As seen inwardly, good works are motivated by a love for God with the purpose of honoring Christ who alone produces good in his people. The imperfection of every human heart in this life rules out true purity in any work that is done. Even the most holy of God’s people are unable to do good in this perfect sense. Isaiah 64:6 says, “For all of us have become like one who is unclean, And all our righteous deeds are like a filthy garment … ”
True good works are a fruit of regeneration. Therefore believers alone do good works by the power of Christ and the Holy Spirit which enables them. While God moves us and enables us, we are the ones really doing the good works as his agents. Good things done by the redeemed in Scripture are truly attributed to them as their deeds, and are accepted upon the righteousness and perfection of Christ who enables them. Philippians 2:13 says, “for it is God who is at work in you, both to will and to work for His good pleasure.”
The unbeliever may by the restraint of God comply with the outward demands of the law, or perform acts that relieve outward suffering. However, he does so from a selfish heart and is motivated by a misdirection of glory from the Creator to the creature. Therefore his works are not good but are inherently evil since they do not honor God from a pure love and desire to gratefully serve Christ.
Our Duty in Doing Good Works
The Scriptures make it clear that the duty toward which every believer must strive is to produce good works as evidences that his profession of Christ is true, and that the work of regeneration has been accomplished in him by grace. He does them to show his thankfulness to God, and to be an agent in the display of his Creator’s power and grace. Our Lord Jesus Christ said …
Luke 3:8, “Therefore bring forth fruits in keeping with repentance…”
Matthew 7:16, “You will know them by their fruits…”
John 15:8, “By this is My Father glorified, that you bear much fruit, and so prove to be My disciples.”
Ephesians 2:10, “For we are His workmanship, created in Christ Jesus for good works, which God prepared beforehand, that we should walk in them.”
Colossians 1:10, “so that you may walk in a manner worthy of the Lord, to please Him in all respects, bearing fruit in every good work and increasing in the knowledge of God;”
2 Timothy 3:17, “that the man of God may be adequate, equipped for every good work.”
Titus 2:14, “who gave Himself for us, that He might redeem us from every lawless deed and purify for Himself a people for His own possession, zealous for good deeds.”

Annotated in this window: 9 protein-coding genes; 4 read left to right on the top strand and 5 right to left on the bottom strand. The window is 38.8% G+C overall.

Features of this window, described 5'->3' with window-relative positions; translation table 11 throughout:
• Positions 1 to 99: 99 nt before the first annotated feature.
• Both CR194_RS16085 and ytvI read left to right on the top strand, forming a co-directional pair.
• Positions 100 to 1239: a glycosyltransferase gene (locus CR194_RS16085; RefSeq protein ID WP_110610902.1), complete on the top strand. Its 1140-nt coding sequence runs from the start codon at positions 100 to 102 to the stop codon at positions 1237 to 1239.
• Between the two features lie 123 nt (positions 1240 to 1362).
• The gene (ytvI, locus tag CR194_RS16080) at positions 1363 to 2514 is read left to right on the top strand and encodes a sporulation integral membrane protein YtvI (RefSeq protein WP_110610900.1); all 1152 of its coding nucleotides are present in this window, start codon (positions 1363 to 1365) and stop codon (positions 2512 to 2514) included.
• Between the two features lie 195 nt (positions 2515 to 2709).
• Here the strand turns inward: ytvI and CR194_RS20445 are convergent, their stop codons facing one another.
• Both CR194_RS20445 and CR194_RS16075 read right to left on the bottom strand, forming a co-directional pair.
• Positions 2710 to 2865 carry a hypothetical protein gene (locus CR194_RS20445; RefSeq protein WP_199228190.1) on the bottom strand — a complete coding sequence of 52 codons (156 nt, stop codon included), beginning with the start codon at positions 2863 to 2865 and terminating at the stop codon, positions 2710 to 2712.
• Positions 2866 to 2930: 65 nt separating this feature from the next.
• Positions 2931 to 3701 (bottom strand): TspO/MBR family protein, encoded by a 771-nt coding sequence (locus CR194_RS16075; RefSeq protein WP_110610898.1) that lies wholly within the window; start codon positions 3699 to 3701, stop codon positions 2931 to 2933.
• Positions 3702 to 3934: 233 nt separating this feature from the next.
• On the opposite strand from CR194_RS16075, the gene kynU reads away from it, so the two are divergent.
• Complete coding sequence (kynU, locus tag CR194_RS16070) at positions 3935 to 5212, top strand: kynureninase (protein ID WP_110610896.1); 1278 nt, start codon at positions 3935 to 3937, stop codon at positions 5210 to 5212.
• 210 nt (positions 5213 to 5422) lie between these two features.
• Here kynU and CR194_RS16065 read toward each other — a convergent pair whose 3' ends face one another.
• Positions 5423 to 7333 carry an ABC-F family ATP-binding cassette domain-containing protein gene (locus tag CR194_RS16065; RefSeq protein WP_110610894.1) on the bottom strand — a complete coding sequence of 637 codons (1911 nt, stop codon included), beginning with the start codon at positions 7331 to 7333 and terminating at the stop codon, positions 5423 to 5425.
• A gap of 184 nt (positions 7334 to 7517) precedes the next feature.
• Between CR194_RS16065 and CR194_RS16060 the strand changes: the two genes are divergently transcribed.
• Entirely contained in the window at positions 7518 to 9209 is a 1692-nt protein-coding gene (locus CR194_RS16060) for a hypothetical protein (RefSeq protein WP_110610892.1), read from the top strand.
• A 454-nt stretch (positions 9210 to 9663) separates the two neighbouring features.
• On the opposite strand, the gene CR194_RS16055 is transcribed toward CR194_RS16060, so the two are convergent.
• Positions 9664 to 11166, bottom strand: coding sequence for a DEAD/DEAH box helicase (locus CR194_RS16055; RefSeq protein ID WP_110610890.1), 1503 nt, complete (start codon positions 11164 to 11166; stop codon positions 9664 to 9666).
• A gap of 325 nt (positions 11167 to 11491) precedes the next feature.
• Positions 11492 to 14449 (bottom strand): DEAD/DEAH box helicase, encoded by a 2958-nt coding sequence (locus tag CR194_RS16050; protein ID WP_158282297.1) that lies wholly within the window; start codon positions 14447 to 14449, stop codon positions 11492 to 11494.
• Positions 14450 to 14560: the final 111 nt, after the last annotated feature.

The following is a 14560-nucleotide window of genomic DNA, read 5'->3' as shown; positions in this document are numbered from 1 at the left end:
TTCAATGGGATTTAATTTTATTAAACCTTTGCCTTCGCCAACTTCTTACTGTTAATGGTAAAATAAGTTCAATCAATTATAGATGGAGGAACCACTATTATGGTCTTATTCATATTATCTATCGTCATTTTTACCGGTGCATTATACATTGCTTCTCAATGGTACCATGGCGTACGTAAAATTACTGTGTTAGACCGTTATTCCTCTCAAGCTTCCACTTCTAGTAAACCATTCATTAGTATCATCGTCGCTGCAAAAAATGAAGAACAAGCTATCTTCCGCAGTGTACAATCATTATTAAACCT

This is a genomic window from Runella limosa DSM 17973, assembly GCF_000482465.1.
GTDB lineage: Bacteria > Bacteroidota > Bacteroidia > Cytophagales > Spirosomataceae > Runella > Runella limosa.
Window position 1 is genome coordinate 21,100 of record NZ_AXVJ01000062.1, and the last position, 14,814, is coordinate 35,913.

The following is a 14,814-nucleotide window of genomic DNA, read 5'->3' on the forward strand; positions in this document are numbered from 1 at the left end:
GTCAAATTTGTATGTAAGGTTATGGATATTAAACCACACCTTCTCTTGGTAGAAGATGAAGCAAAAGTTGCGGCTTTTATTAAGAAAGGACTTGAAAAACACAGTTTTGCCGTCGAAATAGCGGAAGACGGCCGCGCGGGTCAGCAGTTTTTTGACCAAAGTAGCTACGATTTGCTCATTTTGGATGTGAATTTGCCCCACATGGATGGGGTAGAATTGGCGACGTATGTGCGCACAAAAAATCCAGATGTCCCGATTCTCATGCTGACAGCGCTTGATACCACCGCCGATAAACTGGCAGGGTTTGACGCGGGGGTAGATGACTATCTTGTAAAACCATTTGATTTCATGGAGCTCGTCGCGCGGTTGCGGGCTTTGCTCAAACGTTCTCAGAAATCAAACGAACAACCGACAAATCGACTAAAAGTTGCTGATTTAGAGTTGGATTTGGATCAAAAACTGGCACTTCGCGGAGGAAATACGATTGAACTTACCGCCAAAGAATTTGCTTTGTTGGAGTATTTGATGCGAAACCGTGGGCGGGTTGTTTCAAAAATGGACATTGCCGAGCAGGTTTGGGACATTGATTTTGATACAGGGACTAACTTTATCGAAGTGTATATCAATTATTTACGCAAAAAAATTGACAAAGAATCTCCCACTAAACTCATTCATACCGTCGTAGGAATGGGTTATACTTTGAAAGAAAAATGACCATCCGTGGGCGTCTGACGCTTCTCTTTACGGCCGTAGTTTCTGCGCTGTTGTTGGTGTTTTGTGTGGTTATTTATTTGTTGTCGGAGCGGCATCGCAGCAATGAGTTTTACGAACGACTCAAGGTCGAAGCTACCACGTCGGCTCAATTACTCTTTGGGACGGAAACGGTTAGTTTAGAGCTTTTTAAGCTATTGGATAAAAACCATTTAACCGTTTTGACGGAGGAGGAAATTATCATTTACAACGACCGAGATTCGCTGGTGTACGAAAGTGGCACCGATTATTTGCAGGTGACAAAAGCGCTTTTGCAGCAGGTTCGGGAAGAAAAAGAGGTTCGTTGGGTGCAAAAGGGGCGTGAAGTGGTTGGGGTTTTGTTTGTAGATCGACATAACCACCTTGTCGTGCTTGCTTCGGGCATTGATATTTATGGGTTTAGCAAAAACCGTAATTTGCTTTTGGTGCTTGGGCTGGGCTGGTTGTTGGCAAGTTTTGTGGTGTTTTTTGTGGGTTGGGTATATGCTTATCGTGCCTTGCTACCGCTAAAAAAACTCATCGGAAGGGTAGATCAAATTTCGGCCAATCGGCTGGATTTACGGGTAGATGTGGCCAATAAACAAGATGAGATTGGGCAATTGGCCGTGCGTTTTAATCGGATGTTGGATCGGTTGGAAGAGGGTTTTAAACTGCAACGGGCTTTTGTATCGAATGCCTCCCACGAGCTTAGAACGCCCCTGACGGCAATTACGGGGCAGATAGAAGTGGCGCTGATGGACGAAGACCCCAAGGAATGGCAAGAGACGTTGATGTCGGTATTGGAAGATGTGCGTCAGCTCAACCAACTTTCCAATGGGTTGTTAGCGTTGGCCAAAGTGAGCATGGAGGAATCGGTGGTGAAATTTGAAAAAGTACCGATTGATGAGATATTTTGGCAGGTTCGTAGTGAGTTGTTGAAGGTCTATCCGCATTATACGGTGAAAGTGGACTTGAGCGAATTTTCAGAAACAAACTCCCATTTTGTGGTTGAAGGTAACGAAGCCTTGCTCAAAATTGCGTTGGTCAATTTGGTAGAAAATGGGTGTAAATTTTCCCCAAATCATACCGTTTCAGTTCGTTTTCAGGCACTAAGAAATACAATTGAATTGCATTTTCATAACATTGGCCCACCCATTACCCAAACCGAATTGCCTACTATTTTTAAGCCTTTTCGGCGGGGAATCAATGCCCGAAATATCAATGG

James 2:17, “Even so faith, if it has no works, is dead, being by itself.”
Good works are obviously not mere options for the Christian, nor are they extras to add to our spiritual lives. They are part of our duty, and necessary evidences that we are redeemed. But these works are not the ground or cause of our salvation. They are its proof.
1 John 3:17-18, “But whoever has the world’s goods, and beholds his brother in need and closes his heart against him, how does the love of God abide in him? Little children, let us not love with word or with tongue, but in deed and truth.”
The Means of Grace
God has commanded that we should be active in our obedience. Our enablement comes only through his grace, and the goodness of any of our always imperfect works is possible only in those upon whom the righteousness of Christ has been imputed. Yet it would violate his direct instructions if we simply waited around to be moved to do good works by externally imposed urgings. Our desire to improve in holy living is an obligation toward which we must work diligently.
To direct us, and to enable us to good works God has ordained certain means by which the work of his grace improves in us. Means to an end are not the direct cause of that end, nor are they mere artifacts of the work of him who moves our hearts. They are the real activities of human persons drawing life from a personal God through Christ the Redeemer. The means are ordained of God to no less degree than are the ends which they produce. God speaking in his word makes it clear that he has not ordained the ends to be ordinarily achieved aside from these established means.
A. A. Hodge comments, “this doctrine of the absolute dependence of the soul is not to be perverted into an occasion to indolence, or to abate in any degree our sense of personal obligation…. we can never honour the Holy Spirit by waiting for his special motions, but that we always yield to and co-work with him when we, while seeking his guidance and assistance, use all the means of grace, and all our own best energies, in being and doing all that the law of God requires.” (Confession of Faith pg. 224)